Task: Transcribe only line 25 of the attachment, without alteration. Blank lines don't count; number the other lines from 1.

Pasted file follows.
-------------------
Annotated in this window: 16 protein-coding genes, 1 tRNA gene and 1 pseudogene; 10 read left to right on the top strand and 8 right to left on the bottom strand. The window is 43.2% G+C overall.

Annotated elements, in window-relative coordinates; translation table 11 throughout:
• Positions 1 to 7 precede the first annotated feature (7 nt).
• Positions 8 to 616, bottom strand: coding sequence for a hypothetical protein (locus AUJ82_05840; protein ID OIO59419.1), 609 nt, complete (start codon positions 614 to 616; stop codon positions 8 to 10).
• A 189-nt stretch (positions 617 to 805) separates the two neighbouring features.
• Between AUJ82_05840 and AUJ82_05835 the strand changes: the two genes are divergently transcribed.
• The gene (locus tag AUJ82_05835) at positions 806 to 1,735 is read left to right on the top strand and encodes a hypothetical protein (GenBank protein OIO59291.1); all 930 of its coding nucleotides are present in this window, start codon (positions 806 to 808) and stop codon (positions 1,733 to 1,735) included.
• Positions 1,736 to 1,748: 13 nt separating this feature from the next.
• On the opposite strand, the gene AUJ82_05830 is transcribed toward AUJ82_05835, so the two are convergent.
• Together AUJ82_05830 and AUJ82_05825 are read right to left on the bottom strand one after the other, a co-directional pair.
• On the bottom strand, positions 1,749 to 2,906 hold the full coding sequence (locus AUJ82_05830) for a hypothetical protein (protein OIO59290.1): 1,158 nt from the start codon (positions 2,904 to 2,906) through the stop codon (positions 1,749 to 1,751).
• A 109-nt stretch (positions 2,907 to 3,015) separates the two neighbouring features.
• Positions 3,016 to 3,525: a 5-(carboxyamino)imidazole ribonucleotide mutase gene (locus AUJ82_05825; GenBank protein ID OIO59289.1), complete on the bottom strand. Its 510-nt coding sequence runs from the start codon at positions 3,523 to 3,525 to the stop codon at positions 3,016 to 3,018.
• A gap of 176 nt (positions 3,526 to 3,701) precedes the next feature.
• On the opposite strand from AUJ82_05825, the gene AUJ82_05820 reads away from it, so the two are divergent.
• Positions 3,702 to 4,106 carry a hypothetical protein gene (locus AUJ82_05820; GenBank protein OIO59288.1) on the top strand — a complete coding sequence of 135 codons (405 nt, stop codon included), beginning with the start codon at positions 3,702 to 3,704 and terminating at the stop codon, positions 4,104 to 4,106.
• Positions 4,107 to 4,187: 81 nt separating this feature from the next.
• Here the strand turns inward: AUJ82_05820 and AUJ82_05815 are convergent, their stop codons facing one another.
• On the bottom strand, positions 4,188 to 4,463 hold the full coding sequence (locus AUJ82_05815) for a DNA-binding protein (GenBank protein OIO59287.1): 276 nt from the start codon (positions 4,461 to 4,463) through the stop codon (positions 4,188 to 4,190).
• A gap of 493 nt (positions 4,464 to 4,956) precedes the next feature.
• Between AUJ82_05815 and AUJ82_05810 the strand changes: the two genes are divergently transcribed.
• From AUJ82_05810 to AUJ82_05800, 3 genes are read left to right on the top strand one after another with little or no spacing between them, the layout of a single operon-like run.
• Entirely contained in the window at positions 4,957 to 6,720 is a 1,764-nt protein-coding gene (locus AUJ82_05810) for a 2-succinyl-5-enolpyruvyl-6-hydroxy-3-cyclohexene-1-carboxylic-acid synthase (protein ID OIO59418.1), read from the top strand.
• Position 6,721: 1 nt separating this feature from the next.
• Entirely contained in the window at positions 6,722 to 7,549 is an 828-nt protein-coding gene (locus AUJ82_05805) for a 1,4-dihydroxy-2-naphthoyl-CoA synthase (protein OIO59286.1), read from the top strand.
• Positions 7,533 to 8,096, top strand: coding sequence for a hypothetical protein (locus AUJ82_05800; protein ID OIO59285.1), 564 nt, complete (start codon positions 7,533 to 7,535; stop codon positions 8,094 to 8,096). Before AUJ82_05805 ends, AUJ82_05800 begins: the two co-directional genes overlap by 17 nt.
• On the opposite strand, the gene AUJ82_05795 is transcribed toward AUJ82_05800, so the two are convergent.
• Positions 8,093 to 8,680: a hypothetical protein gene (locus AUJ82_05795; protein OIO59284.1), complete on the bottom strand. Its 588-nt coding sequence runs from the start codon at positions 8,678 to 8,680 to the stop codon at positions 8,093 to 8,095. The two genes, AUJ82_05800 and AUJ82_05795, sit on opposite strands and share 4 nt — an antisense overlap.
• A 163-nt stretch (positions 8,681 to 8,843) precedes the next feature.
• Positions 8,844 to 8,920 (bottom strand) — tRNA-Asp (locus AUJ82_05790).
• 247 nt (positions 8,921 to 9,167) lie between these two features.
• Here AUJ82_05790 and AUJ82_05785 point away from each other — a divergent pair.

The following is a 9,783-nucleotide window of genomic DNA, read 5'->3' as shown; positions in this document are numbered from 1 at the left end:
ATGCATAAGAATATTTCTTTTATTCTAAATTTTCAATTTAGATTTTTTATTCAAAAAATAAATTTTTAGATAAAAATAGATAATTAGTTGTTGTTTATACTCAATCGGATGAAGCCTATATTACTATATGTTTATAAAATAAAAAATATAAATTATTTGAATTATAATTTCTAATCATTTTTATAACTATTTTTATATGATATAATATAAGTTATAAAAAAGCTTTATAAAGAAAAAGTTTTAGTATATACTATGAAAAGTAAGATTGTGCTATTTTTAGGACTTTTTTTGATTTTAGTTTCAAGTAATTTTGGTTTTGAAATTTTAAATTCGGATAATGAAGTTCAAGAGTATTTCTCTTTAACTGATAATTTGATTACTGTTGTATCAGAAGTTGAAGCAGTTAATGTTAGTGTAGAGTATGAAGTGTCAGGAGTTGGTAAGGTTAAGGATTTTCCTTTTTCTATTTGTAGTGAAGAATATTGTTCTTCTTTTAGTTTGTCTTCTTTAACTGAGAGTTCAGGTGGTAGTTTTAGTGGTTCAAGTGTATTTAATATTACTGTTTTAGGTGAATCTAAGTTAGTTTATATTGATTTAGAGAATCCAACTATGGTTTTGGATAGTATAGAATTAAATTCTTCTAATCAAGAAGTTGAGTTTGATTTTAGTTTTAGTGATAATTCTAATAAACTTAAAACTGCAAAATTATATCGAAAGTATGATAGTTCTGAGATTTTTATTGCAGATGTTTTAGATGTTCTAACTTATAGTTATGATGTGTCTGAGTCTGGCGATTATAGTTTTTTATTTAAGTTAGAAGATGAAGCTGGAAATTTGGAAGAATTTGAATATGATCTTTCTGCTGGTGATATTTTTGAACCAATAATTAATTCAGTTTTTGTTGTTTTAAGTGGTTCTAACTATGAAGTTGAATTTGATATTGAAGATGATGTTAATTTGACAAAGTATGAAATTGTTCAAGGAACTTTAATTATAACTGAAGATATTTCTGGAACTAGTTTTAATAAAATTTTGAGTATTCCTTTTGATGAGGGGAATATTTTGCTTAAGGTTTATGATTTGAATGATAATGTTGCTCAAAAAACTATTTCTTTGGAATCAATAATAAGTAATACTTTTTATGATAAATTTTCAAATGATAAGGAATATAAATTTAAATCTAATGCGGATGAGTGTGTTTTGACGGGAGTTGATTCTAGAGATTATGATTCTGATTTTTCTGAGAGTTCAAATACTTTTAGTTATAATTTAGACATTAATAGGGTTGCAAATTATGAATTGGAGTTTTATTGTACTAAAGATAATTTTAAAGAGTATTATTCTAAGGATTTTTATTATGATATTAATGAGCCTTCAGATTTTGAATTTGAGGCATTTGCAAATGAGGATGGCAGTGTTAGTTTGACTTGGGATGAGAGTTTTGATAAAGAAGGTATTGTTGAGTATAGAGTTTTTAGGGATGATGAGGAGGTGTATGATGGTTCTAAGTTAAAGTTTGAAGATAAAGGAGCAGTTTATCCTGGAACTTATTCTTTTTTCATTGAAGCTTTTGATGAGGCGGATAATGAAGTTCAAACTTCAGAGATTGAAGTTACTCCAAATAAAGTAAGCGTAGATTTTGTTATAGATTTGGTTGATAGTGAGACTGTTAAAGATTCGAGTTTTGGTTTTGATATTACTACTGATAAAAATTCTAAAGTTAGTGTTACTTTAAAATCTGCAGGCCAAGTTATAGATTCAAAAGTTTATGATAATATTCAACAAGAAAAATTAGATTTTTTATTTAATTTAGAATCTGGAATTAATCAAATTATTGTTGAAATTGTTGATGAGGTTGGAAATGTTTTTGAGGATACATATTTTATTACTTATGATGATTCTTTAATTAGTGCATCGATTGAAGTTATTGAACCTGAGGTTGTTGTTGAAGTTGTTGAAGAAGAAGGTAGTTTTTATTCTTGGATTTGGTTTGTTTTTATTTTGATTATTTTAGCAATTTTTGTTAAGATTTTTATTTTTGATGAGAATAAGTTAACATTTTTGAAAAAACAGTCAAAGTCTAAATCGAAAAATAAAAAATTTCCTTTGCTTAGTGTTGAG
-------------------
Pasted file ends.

• Entirely contained in the window at positions 6,722 to 7,549 is an 828-nt protein-coding gene (locus AUJ82_05805) for a 1,4-dihydroxy-2-naphthoyl-CoA synthase (protein OIO59286.1), read from the top strand.